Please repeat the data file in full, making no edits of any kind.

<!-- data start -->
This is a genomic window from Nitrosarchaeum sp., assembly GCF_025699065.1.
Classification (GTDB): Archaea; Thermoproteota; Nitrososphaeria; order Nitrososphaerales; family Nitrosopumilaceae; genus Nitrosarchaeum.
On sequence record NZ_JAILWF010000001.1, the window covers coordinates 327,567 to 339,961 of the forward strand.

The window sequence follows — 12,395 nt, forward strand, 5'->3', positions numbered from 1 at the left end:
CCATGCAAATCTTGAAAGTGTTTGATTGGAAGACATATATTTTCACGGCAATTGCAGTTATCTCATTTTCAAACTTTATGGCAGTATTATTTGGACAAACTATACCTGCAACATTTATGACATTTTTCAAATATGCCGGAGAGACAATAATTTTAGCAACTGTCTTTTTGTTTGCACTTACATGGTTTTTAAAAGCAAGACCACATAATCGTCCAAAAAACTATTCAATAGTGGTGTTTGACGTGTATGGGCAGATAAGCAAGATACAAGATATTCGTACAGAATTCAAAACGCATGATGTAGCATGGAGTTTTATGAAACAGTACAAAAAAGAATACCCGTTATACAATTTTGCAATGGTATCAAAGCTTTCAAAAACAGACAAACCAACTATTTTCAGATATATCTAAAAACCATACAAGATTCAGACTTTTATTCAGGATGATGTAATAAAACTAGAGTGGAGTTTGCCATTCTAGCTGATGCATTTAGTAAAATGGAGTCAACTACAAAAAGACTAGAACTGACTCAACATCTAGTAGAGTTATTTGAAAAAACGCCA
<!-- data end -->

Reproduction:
This is a genomic window from Nitrosarchaeum sp., assembly GCF_025699065.1.
Classification (GTDB): Archaea; Thermoproteota; Nitrososphaeria; order Nitrososphaerales; family Nitrosopumilaceae; genus Nitrosarchaeum.
On sequence record NZ_JAILWF010000001.1, the window covers coordinates 327,567 to 339,961 of the forward strand.

The window sequence follows — 12,395 nt, forward strand, 5'->3', positions numbered from 1 at the left end:
CCATGCAAATCTTGAAAGTGTTTGATTGGAAGACATATATTTTCACGGCAATTGCAGTTATCTCATTTTCAAACTTTATGGCAGTATTATTTGGACAAACTATACCTGCAACATTTATGACATTTTTCAAATATGCCGGAGAGACAATAATTTTAGCAACTGTCTTTTTGTTTGCACTTACATGGTTTTTAAAAGCAAGACCACATAATCGTCCAAAAAACTATTCAATAGTGGTGTTTGACGTGTATGGGCAGATAAGCAAGATACAAGATATTCGTACAGAATTCAAAACGCATGATGTAGCATGGAGTTTTATGAAACAGTACAAAAAAGAATACCCGTTATACAATTTTGCAATGGTATCAAAGCTTTCAAAAACAGACAAACCAACTATTTTCAGATATATCTAAAAACCATACAAGATTCAGACTTTTATTCAGGATGATGTAATAAAACTAGAGTGGAGTTTGCCATTCTAGCTGATGCATTTAGTAAAATGGAGTCAACTACAAAAAGACTAGAACTGACTCAACATCTAGTAGAGTTATTTGAAAAAACGCCA